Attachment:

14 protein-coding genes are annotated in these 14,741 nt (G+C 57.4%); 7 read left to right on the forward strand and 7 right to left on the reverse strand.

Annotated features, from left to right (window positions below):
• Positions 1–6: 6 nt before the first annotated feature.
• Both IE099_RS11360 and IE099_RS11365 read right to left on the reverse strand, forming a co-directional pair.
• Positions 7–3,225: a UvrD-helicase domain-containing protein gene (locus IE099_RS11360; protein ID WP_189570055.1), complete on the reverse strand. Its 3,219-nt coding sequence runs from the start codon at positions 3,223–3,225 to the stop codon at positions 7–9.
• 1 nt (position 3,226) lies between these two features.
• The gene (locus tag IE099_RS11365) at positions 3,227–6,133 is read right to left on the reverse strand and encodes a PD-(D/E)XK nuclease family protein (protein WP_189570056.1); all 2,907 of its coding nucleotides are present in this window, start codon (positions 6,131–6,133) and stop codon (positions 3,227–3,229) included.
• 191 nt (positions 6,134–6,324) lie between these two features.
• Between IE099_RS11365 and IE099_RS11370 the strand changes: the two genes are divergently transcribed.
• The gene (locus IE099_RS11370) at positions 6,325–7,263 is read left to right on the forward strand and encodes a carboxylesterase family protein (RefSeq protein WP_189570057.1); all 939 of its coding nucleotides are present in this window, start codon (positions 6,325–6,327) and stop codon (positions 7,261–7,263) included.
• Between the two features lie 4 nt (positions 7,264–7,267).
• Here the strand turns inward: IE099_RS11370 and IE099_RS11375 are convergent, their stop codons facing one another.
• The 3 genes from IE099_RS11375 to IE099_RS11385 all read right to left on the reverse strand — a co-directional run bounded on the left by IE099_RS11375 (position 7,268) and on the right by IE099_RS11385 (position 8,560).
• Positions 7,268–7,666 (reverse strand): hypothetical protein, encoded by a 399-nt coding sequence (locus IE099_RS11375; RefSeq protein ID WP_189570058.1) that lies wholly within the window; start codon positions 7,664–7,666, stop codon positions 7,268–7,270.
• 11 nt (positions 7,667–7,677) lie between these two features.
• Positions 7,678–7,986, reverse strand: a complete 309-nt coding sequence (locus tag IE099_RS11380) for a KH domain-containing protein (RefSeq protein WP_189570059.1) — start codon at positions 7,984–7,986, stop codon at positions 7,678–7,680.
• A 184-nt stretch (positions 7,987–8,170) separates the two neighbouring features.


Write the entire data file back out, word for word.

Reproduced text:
14 protein-coding genes are annotated in these 14,741 nt (G+C 57.4%); 7 read left to right on the forward strand and 7 right to left on the reverse strand.

Annotated features, from left to right (window positions below):
• Positions 1–6: 6 nt before the first annotated feature.
• Both IE099_RS11360 and IE099_RS11365 read right to left on the reverse strand, forming a co-directional pair.
• Positions 7–3,225: a UvrD-helicase domain-containing protein gene (locus IE099_RS11360; protein ID WP_189570055.1), complete on the reverse strand. Its 3,219-nt coding sequence runs from the start codon at positions 3,223–3,225 to the stop codon at positions 7–9.
• 1 nt (position 3,226) lies between these two features.
• The gene (locus tag IE099_RS11365) at positions 3,227–6,133 is read right to left on the reverse strand and encodes a PD-(D/E)XK nuclease family protein (protein WP_189570056.1); all 2,907 of its coding nucleotides are present in this window, start codon (positions 6,131–6,133) and stop codon (positions 3,227–3,229) included.
• 191 nt (positions 6,134–6,324) lie between these two features.
• Between IE099_RS11365 and IE099_RS11370 the strand changes: the two genes are divergently transcribed.
• The gene (locus IE099_RS11370) at positions 6,325–7,263 is read left to right on the forward strand and encodes a carboxylesterase family protein (RefSeq protein WP_189570057.1); all 939 of its coding nucleotides are present in this window, start codon (positions 6,325–6,327) and stop codon (positions 7,261–7,263) included.
• Between the two features lie 4 nt (positions 7,264–7,267).
• Here the strand turns inward: IE099_RS11370 and IE099_RS11375 are convergent, their stop codons facing one another.
• The 3 genes from IE099_RS11375 to IE099_RS11385 all read right to left on the reverse strand — a co-directional run bounded on the left by IE099_RS11375 (position 7,268) and on the right by IE099_RS11385 (position 8,560).
• Positions 7,268–7,666 (reverse strand): hypothetical protein, encoded by a 399-nt coding sequence (locus IE099_RS11375; RefSeq protein ID WP_189570058.1) that lies wholly within the window; start codon positions 7,664–7,666, stop codon positions 7,268–7,270.
• 11 nt (positions 7,667–7,677) lie between these two features.
• Positions 7,678–7,986, reverse strand: a complete 309-nt coding sequence (locus tag IE099_RS11380) for a KH domain-containing protein (RefSeq protein WP_189570059.1) — start codon at positions 7,984–7,986, stop codon at positions 7,678–7,680.
• A 184-nt stretch (positions 7,987–8,170) separates the two neighbouring features.